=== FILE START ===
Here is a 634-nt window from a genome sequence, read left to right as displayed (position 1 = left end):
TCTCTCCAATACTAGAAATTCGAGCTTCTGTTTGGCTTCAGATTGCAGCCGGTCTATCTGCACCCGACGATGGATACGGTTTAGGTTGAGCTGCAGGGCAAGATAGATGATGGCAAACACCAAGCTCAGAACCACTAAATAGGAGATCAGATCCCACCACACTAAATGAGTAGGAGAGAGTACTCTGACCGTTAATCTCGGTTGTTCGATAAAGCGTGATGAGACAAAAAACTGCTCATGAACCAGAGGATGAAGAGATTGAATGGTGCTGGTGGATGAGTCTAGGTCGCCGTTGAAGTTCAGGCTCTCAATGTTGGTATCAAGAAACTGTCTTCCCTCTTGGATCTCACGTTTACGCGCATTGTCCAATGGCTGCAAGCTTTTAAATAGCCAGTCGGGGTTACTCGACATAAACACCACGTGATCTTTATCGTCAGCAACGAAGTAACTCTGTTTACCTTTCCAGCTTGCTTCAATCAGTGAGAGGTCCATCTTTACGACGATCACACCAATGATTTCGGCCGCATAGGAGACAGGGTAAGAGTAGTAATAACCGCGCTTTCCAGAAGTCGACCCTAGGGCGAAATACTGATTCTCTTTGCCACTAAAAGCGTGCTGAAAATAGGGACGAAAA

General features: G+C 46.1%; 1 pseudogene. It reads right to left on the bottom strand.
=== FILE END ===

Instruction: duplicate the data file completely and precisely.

Here is a 634-nt window from a genome sequence, read left to right as displayed (position 1 = left end):
TCTCTCCAATACTAGAAATTCGAGCTTCTGTTTGGCTTCAGATTGCAGCCGGTCTATCTGCACCCGACGATGGATACGGTTTAGGTTGAGCTGCAGGGCAAGATAGATGATGGCAAACACCAAGCTCAGAACCACTAAATAGGAGATCAGATCCCACCACACTAAATGAGTAGGAGAGAGTACTCTGACCGTTAATCTCGGTTGTTCGATAAAGCGTGATGAGACAAAAAACTGCTCATGAACCAGAGGATGAAGAGATTGAATGGTGCTGGTGGATGAGTCTAGGTCGCCGTTGAAGTTCAGGCTCTCAATGTTGGTATCAAGAAACTGTCTTCCCTCTTGGATCTCACGTTTACGCGCATTGTCCAATGGCTGCAAGCTTTTAAATAGCCAGTCGGGGTTACTCGACATAAACACCACGTGATCTTTATCGTCAGCAACGAAGTAACTCTGTTTACCTTTCCAGCTTGCTTCAATCAGTGAGAGGTCCATCTTTACGACGATCACACCAATGATTTCGGCCGCATAGGAGACAGGGTAAGAGTAGTAATAACCGCGCTTTCCAGAAGTCGACCCTAGGGCGAAATACTGATTCTCTTTGCCACTAAAAGCGTGCTGAAAATAGGGACGAAAA

General features: G+C 46.1%; 1 pseudogene. It reads right to left on the bottom strand.